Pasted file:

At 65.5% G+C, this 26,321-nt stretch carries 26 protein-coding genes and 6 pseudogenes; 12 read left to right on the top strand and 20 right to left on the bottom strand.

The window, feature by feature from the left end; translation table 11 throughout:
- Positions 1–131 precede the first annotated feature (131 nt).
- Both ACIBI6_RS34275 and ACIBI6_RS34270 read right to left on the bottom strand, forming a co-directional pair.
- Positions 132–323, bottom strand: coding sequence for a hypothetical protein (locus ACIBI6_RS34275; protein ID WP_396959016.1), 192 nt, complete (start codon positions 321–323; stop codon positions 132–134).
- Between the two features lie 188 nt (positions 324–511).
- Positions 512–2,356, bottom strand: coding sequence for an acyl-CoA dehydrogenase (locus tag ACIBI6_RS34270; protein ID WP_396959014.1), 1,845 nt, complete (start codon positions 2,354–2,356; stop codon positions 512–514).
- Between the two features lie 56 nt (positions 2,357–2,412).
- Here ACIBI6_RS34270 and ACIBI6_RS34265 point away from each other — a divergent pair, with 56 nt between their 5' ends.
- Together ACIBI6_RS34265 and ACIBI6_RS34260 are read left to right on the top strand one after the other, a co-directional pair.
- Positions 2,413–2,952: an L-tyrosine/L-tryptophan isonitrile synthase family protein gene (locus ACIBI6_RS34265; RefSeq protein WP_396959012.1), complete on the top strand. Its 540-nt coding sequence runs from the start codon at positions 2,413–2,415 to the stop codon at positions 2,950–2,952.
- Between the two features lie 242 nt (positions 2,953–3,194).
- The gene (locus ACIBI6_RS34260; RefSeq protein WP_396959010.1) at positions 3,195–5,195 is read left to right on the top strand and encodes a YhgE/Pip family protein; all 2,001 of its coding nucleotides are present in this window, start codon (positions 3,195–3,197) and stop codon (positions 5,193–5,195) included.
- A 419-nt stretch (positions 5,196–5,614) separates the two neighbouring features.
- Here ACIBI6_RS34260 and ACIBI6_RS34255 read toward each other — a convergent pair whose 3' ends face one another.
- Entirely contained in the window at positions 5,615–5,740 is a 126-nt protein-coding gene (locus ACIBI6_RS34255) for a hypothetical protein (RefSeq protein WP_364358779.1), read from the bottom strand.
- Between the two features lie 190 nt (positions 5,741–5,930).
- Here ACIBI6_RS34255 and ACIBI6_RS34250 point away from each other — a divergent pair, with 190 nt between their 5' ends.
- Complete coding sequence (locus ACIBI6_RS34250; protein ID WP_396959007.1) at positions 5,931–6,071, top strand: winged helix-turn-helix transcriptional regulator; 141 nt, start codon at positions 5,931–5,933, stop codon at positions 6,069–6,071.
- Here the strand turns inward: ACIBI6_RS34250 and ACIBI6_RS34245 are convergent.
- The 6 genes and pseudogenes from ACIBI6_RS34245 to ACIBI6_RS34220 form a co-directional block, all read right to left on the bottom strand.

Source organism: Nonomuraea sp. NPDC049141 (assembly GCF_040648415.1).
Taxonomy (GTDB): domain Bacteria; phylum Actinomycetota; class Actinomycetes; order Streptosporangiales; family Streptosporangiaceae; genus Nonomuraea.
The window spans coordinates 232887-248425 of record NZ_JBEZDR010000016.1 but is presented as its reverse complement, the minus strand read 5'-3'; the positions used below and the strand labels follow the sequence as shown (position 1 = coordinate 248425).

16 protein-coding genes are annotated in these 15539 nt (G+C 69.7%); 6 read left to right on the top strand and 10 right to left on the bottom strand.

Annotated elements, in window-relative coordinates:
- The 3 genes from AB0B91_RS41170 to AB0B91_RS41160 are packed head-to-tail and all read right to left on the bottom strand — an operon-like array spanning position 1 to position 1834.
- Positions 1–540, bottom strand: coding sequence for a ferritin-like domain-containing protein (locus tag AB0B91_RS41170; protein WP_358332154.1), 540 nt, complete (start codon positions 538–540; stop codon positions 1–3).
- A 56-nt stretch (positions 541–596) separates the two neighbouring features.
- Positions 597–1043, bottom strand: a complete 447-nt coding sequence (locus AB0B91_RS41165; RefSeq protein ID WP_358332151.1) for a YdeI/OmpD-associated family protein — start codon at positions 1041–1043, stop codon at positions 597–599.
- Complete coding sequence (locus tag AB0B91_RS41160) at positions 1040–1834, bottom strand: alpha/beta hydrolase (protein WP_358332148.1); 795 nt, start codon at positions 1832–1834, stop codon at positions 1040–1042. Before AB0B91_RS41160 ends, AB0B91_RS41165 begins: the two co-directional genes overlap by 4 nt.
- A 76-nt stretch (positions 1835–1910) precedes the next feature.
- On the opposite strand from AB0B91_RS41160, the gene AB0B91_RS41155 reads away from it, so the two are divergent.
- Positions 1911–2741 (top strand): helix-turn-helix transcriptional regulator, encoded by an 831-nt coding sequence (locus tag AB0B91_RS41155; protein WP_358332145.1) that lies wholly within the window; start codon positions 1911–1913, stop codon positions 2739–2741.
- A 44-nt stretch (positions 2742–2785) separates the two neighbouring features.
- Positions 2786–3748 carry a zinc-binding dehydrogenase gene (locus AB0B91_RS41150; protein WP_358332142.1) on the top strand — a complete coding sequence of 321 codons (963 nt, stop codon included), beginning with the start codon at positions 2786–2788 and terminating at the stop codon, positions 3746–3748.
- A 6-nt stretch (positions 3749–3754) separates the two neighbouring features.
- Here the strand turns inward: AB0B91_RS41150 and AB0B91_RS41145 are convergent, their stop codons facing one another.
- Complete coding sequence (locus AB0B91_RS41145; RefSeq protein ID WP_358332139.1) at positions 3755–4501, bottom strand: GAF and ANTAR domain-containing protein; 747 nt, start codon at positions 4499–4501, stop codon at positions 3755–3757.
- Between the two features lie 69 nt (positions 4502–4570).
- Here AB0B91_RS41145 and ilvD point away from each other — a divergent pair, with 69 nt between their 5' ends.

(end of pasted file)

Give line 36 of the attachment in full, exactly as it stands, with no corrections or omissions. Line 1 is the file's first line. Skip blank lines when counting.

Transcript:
- Positions 2786–3748 carry a zinc-binding dehydrogenase gene (locus AB0B91_RS41150; protein WP_358332142.1) on the top strand — a complete coding sequence of 321 codons (963 nt, stop codon included), beginning with the start codon at positions 2786–2788 and terminating at the stop codon, positions 3746–3748.